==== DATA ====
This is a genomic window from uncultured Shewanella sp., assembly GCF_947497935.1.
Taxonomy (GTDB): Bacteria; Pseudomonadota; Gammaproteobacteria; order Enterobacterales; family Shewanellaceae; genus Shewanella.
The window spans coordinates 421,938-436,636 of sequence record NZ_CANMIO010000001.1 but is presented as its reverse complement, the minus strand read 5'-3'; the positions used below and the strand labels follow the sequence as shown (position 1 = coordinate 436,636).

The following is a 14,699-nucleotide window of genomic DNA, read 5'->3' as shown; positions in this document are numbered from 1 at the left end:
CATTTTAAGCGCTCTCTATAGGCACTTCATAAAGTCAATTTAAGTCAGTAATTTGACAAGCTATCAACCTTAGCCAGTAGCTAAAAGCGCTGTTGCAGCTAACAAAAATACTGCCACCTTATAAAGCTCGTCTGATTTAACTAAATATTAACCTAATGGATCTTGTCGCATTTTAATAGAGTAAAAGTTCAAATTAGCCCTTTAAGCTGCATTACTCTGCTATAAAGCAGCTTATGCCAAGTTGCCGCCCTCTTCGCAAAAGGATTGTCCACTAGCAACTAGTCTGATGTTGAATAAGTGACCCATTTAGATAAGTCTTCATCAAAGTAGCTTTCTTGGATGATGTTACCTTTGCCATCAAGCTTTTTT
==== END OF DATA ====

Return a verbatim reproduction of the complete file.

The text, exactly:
This is a genomic window from uncultured Shewanella sp., assembly GCF_947497935.1.
Taxonomy (GTDB): Bacteria; Pseudomonadota; Gammaproteobacteria; order Enterobacterales; family Shewanellaceae; genus Shewanella.
The window spans coordinates 421,938-436,636 of sequence record NZ_CANMIO010000001.1 but is presented as its reverse complement, the minus strand read 5'-3'; the positions used below and the strand labels follow the sequence as shown (position 1 = coordinate 436,636).

The following is a 14,699-nucleotide window of genomic DNA, read 5'->3' as shown; positions in this document are numbered from 1 at the left end:
CATTTTAAGCGCTCTCTATAGGCACTTCATAAAGTCAATTTAAGTCAGTAATTTGACAAGCTATCAACCTTAGCCAGTAGCTAAAAGCGCTGTTGCAGCTAACAAAAATACTGCCACCTTATAAAGCTCGTCTGATTTAACTAAATATTAACCTAATGGATCTTGTCGCATTTTAATAGAGTAAAAGTTCAAATTAGCCCTTTAAGCTGCATTACTCTGCTATAAAGCAGCTTATGCCAAGTTGCCGCCCTCTTCGCAAAAGGATTGTCCACTAGCAACTAGTCTGATGTTGAATAAGTGACCCATTTAGATAAGTCTTCATCAAAGTAGCTTTCTTGGATGATGTTACCTTTGCCATCAAGCTTTTTT